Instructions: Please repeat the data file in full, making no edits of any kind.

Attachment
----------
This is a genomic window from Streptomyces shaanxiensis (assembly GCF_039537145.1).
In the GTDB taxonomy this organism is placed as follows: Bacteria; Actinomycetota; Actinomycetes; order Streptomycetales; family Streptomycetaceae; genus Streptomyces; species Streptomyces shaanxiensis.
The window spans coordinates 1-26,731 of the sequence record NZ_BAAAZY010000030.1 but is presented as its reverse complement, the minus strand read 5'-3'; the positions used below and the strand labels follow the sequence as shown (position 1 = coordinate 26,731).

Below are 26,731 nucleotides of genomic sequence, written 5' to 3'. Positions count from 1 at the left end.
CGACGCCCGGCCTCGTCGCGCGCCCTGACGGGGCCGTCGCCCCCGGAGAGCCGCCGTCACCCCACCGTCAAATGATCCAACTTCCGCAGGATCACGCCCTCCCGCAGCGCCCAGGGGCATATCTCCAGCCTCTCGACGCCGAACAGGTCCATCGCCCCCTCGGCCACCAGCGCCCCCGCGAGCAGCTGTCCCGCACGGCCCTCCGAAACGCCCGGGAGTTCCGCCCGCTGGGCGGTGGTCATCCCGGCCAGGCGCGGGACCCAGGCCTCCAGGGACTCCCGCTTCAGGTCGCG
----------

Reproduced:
This is a genomic window from Streptomyces shaanxiensis (assembly GCF_039537145.1).
In the GTDB taxonomy this organism is placed as follows: Bacteria; Actinomycetota; Actinomycetes; order Streptomycetales; family Streptomycetaceae; genus Streptomyces; species Streptomyces shaanxiensis.
The window spans coordinates 1-26,731 of the sequence record NZ_BAAAZY010000030.1 but is presented as its reverse complement, the minus strand read 5'-3'; the positions used below and the strand labels follow the sequence as shown (position 1 = coordinate 26,731).

Below are 26,731 nucleotides of genomic sequence, written 5' to 3'. Positions count from 1 at the left end.
CGACGCCCGGCCTCGTCGCGCGCCCTGACGGGGCCGTCGCCCCCGGAGAGCCGCCGTCACCCCACCGTCAAATGATCCAACTTCCGCAGGATCACGCCCTCCCGCAGCGCCCAGGGGCATATCTCCAGCCTCTCGACGCCGAACAGGTCCATCGCCCCCTCGGCCACCAGCGCCCCCGCGAGCAGCTGTCCCGCACGGCCCTCCGAAACGCCCGGGAGTTCCGCCCGCTGGGCGGTGGTCATCCCGGCCAGGCGCGGGACCCAGGCCTCCAGGGACTCCCGCTTCAGGTCGCG